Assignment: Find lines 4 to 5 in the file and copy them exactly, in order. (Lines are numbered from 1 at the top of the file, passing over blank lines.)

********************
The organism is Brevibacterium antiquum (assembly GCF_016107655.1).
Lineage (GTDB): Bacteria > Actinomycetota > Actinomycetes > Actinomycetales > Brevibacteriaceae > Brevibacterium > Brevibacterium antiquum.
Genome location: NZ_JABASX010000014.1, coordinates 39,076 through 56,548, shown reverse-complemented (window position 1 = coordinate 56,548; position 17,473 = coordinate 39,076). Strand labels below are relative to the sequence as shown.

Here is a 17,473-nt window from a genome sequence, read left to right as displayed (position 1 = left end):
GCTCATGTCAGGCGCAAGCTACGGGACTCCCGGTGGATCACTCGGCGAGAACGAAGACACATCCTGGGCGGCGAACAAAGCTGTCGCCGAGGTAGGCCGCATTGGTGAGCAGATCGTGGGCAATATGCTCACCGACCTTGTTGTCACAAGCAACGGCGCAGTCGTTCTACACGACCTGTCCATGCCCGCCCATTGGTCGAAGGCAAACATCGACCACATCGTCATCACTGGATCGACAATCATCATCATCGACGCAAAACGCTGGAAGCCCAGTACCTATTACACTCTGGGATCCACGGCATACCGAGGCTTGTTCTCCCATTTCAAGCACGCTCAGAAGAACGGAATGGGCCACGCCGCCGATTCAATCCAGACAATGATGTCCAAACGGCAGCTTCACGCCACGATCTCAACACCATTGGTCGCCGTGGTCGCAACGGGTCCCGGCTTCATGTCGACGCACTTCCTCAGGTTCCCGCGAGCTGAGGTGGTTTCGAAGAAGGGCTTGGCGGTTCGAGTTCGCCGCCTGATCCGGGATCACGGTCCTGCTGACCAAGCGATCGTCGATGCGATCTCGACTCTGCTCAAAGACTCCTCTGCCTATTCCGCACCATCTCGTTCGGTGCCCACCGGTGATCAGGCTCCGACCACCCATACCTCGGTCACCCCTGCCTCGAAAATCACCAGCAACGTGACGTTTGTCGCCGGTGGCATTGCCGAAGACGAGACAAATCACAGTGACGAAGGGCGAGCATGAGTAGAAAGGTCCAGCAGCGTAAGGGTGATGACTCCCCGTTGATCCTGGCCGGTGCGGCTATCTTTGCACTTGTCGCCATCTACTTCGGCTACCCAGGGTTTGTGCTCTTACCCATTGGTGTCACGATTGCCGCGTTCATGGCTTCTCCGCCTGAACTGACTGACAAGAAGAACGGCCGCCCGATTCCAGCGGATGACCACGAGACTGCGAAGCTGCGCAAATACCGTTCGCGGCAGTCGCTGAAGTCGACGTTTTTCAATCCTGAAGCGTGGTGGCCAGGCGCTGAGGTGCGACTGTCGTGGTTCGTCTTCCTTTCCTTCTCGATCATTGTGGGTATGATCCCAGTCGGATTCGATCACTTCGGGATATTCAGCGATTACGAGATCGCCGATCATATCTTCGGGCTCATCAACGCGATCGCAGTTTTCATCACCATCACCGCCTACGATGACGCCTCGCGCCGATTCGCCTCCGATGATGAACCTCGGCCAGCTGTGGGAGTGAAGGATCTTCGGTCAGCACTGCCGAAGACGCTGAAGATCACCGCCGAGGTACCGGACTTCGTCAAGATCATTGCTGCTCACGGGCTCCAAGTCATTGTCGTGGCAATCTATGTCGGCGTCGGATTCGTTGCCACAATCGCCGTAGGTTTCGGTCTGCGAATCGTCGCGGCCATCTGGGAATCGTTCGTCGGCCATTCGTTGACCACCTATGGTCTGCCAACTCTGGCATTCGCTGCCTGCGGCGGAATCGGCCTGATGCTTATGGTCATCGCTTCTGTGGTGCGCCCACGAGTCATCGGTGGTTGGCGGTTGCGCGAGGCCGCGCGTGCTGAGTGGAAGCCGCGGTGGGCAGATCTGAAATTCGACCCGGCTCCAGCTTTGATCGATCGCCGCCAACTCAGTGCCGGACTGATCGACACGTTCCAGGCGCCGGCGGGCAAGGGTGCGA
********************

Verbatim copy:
Here is a 17,473-nt window from a genome sequence, read left to right as displayed (position 1 = left end):
GCTCATGTCAGGCGCAAGCTACGGGACTCCCGGTGGATCACTCGGCGAGAACGAAGACACATCCTGGGCGGCGAACAAAGCTGTCGCCGAGGTAGGCCGCATTGGTGAGCAGATCGTGGGCAATATGCTCACCGACCTTGTTGTCACAAGCAACGGCGCAGTCGTTCTACACGACCTGTCCATGCCCGCCCATTGGTCGAAGGCAAACATCGACCACATCGTCATCACTGGATCGACAATCATCATCATCGACGCAAAACGCTGGAAGCCCAGTACCTATTACACTCTGGGATCCACGGCATACCGAGGCTTGTTCTCCCATTTCAAGCACGCTCAGAAGAACGGAATGGGCCACGCCGCCGATTCAATCCAGACAATGATGTCCAAACGGCAGCTTCACGCCACGATCTCAACACCATTGGTCGCCGTGGTCGCAACGGGTCCCGGCTTCATGTCGACGCACTTCCTCAGGTTCCCGCGAGCTGAGGTGGTTTCGAAGAAGGGCTTGGCGGTTCGAGTTCGCCGCCTGATCCGGGATCACGGTCCTGCTGACCAAGCGATCGTCGATGCGATCTCGACTCTGCTCAAAGACTCCTCTGCCTATTCCGCACCATCTCGTTCGGTGCCCACCGGTGATCAGGCTCCGACCACCCATACCTCGGTCACCCCTGCCTCGAAAATCACCAGCAACGTGACGTTTGTCGCCGGTGGCATTGCCGAAGACGAGACAAATCACAGTGACGAAGGGCGAGCATGAGTAGAAAGGTCCAGCAGCGTAAGGGTGATGACTCCCCGTTGATCCTGGCCGGTGCGGCTATCTTTGCACTTGTCGCCATCTACTTCGGCTACCCAGGGTTTGTGCTCTTACCCATTGGTGTCACGATTGCCGCGTTCATGGCTTCTCCGCCTGAACTGACTGACAAGAAGAACGGCCGCCCGATTCCAGCGGATGACCACGAGACTGCGAAGCTGCGCAAATACCGTTCGCGGCAGTCGCTGAAGTCGACGTTTTTCAATCCTGAAGCGTGGTGGCCAGGCGCTGAGGTGCGACTGTCGTGGTTCGTCTTCCTTTCCTTCTCGATCATTGTGGGTATGATCCCAGTCGGATTCGATCACTTCGGGATATTCAGCGATTACGAGATCGCCGATCATATCTTCGGGCTCATCAACGCGATCGCAGTTTTCATCACCATCACCGCCTACGATGACGCCTCGCGCCGATTCGCCTCCGATGATGAACCTCGGCCAGCTGTGGGAGTGAAGGATCTTCGGTCAGCACTGCCGAAGACGCTGAAGATCACCGCCGAGGTACCGGACTTCGTCAAGATCATTGCTGCTCACGGGCTCCAAGTCATTGTCGTGGCAATCTATGTCGGCGTCGGATTCGTTGCCACAATCGCCGTAGGTTTCGGTCTGCGAATCGTCGCGGCCATCTGGGAATCGTTCGTCGGCCATTCGTTGACCACCTATGGTCTGCCAACTCTGGCATTCGCTGCCTGCGGCGGAATCGGCCTGATGCTTATGGTCATCGCTTCTGTGGTGCGCCCACGAGTCATCGGTGGTTGGCGGTTGCGCGAGGCCGCGCGTGCTGAGTGGAAGCCGCGGTGGGCAGATCTGAAATTCGACCCGGCTCCAGCTTTGATCGATCGCCGCCAACTCAGTGCCGGACTGATCGACACGTTCCAGGCGCCGGCGGGCAAGGGTGCGA